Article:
Arthur Buxton Analyzes Famous Paintings, Reduces Them To Pie Charts

Can you match the painting to the piechart?

Arthur Buxton Analyzes Famous Paintings, Reduces Them To Pie Charts

Here’s some Friday fun for you: British artist Arthur Buxton takes famous paintings from the likes of Van Gogh and Monet and Gauguin and strips them down to their most basic color composition. The result, the bright little pie charts you see below, show each painting’s top five colors. Go ‘head, test how well you paid attention in art history class. Try to guess which painter’s work is on the left, and right:



[Left: Monet; Right: Mattise]


[Left: Gauguin; Right: Van Gogh — See which painting each pie chart represents, below*]

Not that cinchy, eh? And it gets exponentially harder when you try to figure out the identities of the individual paintings. If it makes you feel any better, we got precisely one right: Starry Night (top left in the Van Gogh series), which, of course, had to be blue, blue, blue, blue, and blue.


Interesting to take a step back though, and scan the charts as a whole. You get an incredible sense of how these painters used color. Compare the visualization of Matisse, a master of bright, bold hues, to that of Monet, who tended toward a gauzier palette. The charts might be something of an oversimplification. (Imagine if Buxton turned his hand to Courbet or Millet; the pies would look like turds.) But for a lot of artists, they provide a charming — and challenging — way to look at old art anew.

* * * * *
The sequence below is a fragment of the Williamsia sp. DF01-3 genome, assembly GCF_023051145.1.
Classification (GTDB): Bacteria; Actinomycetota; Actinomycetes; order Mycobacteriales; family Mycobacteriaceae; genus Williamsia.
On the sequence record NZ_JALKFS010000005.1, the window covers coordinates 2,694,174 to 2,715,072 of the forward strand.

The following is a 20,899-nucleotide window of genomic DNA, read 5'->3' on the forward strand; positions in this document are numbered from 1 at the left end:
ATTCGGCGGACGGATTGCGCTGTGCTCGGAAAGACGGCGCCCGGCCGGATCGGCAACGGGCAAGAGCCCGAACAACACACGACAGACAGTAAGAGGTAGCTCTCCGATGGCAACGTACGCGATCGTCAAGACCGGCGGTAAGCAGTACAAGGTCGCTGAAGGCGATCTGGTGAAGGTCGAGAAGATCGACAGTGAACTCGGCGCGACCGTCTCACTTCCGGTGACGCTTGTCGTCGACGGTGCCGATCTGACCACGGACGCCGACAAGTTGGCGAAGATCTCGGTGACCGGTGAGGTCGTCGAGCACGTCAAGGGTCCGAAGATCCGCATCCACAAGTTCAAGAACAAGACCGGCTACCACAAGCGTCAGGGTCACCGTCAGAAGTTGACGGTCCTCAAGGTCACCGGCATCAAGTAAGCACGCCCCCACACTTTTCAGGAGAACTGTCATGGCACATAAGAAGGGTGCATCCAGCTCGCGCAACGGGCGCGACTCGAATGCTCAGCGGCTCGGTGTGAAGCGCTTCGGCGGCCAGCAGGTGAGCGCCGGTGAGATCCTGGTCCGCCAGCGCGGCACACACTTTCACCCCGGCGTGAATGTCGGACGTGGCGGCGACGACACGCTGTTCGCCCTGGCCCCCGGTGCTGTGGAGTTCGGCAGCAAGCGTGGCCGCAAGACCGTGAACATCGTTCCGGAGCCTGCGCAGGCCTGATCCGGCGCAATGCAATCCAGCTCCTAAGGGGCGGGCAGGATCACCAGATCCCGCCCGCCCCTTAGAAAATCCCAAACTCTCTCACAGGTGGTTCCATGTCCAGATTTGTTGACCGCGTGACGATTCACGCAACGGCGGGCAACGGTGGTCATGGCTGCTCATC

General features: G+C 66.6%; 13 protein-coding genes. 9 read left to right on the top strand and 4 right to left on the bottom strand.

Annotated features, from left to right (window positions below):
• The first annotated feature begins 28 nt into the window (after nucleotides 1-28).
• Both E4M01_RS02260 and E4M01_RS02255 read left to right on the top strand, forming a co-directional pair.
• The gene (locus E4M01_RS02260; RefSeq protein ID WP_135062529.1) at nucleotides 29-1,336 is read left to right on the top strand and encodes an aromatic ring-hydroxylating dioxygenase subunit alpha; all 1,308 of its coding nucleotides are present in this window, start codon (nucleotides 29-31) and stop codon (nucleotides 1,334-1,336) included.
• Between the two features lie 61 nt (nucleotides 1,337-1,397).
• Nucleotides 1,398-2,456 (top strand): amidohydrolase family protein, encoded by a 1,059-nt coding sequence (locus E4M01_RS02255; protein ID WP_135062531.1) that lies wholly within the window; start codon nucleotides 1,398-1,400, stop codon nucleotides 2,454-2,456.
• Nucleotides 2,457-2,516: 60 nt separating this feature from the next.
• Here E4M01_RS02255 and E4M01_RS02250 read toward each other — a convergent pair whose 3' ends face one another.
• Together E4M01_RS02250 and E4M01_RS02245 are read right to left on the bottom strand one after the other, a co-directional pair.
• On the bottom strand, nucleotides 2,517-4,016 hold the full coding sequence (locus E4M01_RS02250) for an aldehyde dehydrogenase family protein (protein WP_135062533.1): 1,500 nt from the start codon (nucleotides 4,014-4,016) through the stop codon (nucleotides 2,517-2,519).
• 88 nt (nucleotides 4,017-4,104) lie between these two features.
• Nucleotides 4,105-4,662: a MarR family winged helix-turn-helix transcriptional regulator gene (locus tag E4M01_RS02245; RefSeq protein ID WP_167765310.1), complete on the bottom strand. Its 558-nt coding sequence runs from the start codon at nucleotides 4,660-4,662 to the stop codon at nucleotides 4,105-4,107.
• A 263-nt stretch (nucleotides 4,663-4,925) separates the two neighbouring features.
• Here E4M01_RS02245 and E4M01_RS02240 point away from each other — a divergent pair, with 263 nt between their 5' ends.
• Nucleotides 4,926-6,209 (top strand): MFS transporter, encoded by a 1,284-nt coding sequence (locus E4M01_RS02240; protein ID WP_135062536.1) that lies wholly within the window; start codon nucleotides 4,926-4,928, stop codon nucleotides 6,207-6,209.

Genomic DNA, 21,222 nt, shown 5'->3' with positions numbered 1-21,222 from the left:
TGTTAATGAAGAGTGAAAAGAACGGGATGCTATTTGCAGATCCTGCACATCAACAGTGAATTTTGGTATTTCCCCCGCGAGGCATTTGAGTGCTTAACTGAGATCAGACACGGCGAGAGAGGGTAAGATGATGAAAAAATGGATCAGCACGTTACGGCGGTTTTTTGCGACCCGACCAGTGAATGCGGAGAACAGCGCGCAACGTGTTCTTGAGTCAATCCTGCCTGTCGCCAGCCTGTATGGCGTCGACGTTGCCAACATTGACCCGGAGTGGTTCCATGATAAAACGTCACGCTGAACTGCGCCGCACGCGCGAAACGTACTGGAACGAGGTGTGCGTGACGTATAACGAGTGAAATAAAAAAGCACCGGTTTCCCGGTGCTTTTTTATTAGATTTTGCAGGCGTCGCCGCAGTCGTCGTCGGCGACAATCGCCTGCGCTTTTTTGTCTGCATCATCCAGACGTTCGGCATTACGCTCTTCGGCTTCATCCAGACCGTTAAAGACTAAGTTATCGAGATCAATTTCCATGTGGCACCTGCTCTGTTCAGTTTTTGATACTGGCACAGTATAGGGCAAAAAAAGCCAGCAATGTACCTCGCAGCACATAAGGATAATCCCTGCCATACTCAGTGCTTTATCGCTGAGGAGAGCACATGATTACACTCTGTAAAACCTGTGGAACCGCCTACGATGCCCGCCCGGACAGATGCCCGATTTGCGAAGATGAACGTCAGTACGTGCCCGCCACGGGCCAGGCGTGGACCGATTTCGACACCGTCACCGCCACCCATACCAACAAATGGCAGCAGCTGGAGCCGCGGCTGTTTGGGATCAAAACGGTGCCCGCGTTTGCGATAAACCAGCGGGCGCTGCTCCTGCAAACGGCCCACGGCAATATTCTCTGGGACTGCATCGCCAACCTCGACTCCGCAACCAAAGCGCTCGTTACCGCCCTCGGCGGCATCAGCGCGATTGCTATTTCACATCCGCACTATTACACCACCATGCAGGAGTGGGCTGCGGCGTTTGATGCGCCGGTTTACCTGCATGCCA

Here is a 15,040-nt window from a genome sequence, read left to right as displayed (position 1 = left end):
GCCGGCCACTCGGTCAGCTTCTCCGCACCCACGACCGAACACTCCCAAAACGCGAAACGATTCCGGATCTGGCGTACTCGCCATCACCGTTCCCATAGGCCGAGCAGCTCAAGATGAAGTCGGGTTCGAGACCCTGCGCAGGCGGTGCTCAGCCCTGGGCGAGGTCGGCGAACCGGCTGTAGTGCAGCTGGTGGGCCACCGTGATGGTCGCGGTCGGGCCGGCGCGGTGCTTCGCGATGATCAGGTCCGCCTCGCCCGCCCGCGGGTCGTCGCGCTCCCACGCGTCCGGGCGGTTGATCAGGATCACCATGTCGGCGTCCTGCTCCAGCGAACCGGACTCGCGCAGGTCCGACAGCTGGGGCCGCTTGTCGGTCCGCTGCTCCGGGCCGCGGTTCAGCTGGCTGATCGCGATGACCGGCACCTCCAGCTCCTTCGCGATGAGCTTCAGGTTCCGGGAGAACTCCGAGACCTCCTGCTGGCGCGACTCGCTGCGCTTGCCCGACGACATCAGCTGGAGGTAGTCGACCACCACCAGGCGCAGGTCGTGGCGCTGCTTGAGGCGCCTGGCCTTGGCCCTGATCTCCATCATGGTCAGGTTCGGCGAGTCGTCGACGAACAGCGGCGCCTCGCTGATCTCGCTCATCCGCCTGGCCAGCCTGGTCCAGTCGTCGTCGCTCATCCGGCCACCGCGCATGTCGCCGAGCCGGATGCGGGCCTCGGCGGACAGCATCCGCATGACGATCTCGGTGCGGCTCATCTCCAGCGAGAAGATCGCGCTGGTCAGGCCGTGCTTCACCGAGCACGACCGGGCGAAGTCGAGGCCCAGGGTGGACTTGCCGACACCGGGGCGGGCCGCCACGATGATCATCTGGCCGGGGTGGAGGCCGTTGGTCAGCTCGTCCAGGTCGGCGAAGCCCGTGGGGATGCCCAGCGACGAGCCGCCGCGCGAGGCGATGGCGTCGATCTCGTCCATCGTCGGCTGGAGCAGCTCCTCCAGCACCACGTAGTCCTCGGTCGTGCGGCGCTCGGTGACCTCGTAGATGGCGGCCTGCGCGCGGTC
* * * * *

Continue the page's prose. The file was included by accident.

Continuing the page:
Prints of the color wheels are on sale for 40 pounds (about $66). Contact Buxton for more info.

Answers to the Van Gogh visualization, from left to right: 1.Starry Night 2.Self portrait 3.Van Gogh’s Room at Arles 4.Bandaged 5.Reaper 6.Church at Arles 7.Self Portrait with Bandaged Ear 8.Sunflowers 9.Portrait of Dr. Gachet 10.The Night Café 11.Coal Barges 12.Wheat Fields 13.Sheaves of Wheat 14.The Sower 15.Old Man in Sorrow 16.The Exercise Yard 17.Mulberry tree 18.Pollard Willows 19.Chair 20.The Potato Eaters 21.Shoes 22.Almond tree 23.Thatched Cottage in Cordeville 24.Noon Rest from Work 25.Scull with Cigarette 26.A Field of Yellow Flowers 27.Irises 28. Field with Cypress

*Buxton doesn’t have cheat sheets for all the painters just yet, but we’ll be sure to update the post when he does.

[Up top: Abstracted versions of the covers of British Vogue from the last 10 years]

About the author

Suzanne LaBarre is the editor of Co.Design. Previously, she was the online content director of Popular Science and has written for the New York Times, the New York Observer, Newsday, I.D.